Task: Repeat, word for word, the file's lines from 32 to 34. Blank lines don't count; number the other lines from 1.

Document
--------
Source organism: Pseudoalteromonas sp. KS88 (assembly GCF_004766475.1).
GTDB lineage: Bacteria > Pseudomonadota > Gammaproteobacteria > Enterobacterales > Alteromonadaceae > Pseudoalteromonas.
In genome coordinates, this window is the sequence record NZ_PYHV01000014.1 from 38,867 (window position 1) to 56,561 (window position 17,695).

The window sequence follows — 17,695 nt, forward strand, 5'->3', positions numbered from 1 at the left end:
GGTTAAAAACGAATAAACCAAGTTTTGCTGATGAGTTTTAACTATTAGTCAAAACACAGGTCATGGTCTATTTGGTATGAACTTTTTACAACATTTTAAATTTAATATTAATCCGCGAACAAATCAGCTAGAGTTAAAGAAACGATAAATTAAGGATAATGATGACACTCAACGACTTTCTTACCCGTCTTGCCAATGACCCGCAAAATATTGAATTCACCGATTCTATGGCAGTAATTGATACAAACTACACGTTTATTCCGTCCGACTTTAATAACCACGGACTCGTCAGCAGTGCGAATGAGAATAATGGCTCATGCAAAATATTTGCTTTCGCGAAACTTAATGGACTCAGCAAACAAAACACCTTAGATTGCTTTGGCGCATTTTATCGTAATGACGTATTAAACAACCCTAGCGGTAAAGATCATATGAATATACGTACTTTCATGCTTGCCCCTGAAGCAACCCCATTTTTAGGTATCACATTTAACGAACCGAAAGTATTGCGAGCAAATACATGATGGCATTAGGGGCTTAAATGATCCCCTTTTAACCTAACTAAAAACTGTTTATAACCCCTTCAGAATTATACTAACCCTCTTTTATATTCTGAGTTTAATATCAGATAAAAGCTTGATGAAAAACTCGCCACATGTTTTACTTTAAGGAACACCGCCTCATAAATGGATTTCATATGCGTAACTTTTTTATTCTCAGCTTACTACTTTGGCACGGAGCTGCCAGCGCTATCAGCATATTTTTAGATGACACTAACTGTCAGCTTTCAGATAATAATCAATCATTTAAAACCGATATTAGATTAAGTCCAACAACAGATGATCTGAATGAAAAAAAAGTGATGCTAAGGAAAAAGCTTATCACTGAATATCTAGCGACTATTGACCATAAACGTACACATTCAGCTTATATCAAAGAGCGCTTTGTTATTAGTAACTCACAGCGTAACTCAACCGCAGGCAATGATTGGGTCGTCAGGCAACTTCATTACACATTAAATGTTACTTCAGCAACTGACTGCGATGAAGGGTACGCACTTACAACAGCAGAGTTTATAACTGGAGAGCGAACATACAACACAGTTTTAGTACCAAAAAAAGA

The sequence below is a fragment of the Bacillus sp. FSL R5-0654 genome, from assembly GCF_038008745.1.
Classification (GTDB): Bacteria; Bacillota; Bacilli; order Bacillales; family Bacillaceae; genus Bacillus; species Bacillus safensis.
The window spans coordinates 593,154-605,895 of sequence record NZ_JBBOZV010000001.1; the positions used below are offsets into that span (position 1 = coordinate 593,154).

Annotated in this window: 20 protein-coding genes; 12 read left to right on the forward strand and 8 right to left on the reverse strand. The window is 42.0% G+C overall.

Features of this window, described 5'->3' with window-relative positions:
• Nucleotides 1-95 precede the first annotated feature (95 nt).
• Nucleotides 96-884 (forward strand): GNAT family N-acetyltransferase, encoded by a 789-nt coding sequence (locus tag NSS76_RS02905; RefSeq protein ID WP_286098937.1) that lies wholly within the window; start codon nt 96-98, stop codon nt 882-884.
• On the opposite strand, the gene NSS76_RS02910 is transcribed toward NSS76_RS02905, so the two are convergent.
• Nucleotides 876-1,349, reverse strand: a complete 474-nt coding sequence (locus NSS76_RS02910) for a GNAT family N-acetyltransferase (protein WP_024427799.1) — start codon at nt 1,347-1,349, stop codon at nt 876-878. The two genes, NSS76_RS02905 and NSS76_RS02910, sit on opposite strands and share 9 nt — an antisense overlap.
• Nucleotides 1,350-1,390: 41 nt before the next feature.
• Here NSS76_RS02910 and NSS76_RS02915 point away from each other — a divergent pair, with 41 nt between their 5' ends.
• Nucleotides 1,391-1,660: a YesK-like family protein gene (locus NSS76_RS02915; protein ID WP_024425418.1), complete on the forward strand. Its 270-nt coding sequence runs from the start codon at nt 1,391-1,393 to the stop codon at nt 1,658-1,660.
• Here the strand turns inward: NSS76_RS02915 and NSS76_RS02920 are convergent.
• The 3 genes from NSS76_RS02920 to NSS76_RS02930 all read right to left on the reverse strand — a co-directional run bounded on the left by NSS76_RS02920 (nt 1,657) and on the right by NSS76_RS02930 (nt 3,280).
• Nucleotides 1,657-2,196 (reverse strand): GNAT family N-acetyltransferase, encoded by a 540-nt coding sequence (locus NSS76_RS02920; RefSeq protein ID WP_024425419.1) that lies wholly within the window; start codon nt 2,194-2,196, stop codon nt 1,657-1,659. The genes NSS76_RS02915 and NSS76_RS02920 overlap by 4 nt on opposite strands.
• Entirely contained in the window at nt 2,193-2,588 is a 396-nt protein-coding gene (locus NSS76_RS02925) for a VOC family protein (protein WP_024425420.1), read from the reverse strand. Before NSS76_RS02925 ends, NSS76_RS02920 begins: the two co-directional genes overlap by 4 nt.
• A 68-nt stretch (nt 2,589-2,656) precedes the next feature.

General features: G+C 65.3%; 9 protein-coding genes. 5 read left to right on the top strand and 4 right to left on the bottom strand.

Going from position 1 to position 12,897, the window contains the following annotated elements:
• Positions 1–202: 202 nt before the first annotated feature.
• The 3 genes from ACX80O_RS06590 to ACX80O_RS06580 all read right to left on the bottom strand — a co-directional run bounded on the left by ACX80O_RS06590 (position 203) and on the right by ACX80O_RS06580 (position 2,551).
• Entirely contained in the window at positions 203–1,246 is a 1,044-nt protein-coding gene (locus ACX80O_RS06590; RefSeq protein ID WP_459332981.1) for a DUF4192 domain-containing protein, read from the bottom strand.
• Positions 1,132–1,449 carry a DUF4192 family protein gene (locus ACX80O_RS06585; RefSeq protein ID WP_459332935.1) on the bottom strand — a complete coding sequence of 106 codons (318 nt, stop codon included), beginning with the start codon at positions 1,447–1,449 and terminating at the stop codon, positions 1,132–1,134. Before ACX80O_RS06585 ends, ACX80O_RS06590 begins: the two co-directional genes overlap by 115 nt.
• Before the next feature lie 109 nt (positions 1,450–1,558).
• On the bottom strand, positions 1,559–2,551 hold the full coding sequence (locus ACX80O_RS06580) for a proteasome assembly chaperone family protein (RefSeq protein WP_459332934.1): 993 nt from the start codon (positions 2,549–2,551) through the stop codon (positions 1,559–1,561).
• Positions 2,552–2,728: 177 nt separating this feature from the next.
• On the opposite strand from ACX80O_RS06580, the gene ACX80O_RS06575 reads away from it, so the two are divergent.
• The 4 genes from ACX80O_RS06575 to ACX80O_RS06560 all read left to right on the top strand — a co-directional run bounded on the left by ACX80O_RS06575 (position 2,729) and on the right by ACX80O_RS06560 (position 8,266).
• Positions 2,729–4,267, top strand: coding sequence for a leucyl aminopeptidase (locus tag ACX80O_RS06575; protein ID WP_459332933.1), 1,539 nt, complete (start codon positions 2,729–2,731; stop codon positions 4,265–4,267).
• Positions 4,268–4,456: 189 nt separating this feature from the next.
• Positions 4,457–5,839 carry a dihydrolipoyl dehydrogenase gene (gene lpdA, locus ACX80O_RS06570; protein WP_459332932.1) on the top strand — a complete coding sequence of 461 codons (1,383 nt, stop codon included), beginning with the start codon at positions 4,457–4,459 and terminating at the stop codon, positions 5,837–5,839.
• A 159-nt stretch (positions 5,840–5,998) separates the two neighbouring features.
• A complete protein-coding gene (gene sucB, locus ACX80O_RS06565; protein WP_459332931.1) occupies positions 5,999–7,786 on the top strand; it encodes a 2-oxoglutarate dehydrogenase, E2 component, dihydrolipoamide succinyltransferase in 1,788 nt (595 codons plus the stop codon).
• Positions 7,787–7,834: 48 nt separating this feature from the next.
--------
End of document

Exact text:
• On the opposite strand from ACX80O_RS06580, the gene ACX80O_RS06575 reads away from it, so the two are divergent.
• The 4 genes from ACX80O_RS06575 to ACX80O_RS06560 all read left to right on the top strand — a co-directional run bounded on the left by ACX80O_RS06575 (position 2,729) and on the right by ACX80O_RS06560 (position 8,266).
• Positions 2,729–4,267, top strand: coding sequence for a leucyl aminopeptidase (locus tag ACX80O_RS06575; protein ID WP_459332933.1), 1,539 nt, complete (start codon positions 2,729–2,731; stop codon positions 4,265–4,267).